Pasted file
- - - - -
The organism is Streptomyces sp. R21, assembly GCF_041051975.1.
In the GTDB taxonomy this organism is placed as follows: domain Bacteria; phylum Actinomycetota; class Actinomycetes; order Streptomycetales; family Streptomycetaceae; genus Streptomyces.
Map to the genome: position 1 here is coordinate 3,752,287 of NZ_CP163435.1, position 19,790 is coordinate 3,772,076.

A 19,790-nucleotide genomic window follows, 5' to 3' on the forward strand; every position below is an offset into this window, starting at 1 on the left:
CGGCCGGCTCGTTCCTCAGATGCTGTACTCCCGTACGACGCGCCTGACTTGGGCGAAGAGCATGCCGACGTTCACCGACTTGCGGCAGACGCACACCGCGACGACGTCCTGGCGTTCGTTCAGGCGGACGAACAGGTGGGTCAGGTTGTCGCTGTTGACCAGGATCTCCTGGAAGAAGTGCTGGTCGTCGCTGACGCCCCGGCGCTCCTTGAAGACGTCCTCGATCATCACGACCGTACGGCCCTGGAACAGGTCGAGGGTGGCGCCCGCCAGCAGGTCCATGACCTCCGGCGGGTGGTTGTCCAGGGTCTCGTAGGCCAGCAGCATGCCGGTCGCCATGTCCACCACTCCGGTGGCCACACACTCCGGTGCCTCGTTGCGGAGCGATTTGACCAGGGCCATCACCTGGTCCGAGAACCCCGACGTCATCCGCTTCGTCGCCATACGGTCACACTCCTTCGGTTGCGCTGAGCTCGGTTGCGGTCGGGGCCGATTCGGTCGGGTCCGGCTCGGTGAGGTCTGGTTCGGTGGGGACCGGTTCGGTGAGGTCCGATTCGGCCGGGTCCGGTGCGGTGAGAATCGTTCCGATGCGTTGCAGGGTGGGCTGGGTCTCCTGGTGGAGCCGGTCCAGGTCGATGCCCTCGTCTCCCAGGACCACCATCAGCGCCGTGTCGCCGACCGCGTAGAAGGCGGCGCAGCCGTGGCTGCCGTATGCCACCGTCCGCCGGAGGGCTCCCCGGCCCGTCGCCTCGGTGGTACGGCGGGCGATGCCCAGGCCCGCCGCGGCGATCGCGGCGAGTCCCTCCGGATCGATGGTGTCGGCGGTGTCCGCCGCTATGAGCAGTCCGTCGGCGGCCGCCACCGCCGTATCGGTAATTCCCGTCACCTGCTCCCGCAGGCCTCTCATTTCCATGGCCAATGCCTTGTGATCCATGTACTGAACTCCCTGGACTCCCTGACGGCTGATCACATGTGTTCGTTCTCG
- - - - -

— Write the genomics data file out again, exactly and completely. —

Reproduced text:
The organism is Streptomyces sp. R21, assembly GCF_041051975.1.
In the GTDB taxonomy this organism is placed as follows: domain Bacteria; phylum Actinomycetota; class Actinomycetes; order Streptomycetales; family Streptomycetaceae; genus Streptomyces.
Map to the genome: position 1 here is coordinate 3,752,287 of NZ_CP163435.1, position 19,790 is coordinate 3,772,076.

A 19,790-nucleotide genomic window follows, 5' to 3' on the forward strand; every position below is an offset into this window, starting at 1 on the left:
CGGCCGGCTCGTTCCTCAGATGCTGTACTCCCGTACGACGCGCCTGACTTGGGCGAAGAGCATGCCGACGTTCACCGACTTGCGGCAGACGCACACCGCGACGACGTCCTGGCGTTCGTTCAGGCGGACGAACAGGTGGGTCAGGTTGTCGCTGTTGACCAGGATCTCCTGGAAGAAGTGCTGGTCGTCGCTGACGCCCCGGCGCTCCTTGAAGACGTCCTCGATCATCACGACCGTACGGCCCTGGAACAGGTCGAGGGTGGCGCCCGCCAGCAGGTCCATGACCTCCGGCGGGTGGTTGTCCAGGGTCTCGTAGGCCAGCAGCATGCCGGTCGCCATGTCCACCACTCCGGTGGCCACACACTCCGGTGCCTCGTTGCGGAGCGATTTGACCAGGGCCATCACCTGGTCCGAGAACCCCGACGTCATCCGCTTCGTCGCCATACGGTCACACTCCTTCGGTTGCGCTGAGCTCGGTTGCGGTCGGGGCCGATTCGGTCGGGTCCGGCTCGGTGAGGTCTGGTTCGGTGGGGACCGGTTCGGTGAGGTCCGATTCGGCCGGGTCCGGTGCGGTGAGAATCGTTCCGATGCGTTGCAGGGTGGGCTGGGTCTCCTGGTGGAGCCGGTCCAGGTCGATGCCCTCGTCTCCCAGGACCACCATCAGCGCCGTGTCGCCGACCGCGTAGAAGGCGGCGCAGCCGTGGCTGCCGTATGCCACCGTCCGCCGGAGGGCTCCCCGGCCCGTCGCCTCGGTGGTACGGCGGGCGATGCCCAGGCCCGCCGCGGCGATCGCGGCGAGTCCCTCCGGATCGATGGTGTCGGCGGTGTCCGCCGCTATGAGCAGTCCGTCGGCGGCCGCCACCGCCGTATCGGTAATTCCCGTCACCTGCTCCCGCAGGCCTCTCATTTCCATGGCCAATGCCTTGTGATCCATGTACTGAACTCCCTGGACTCCCTGACGGCTGATCACATGTGTTCGTTCTCG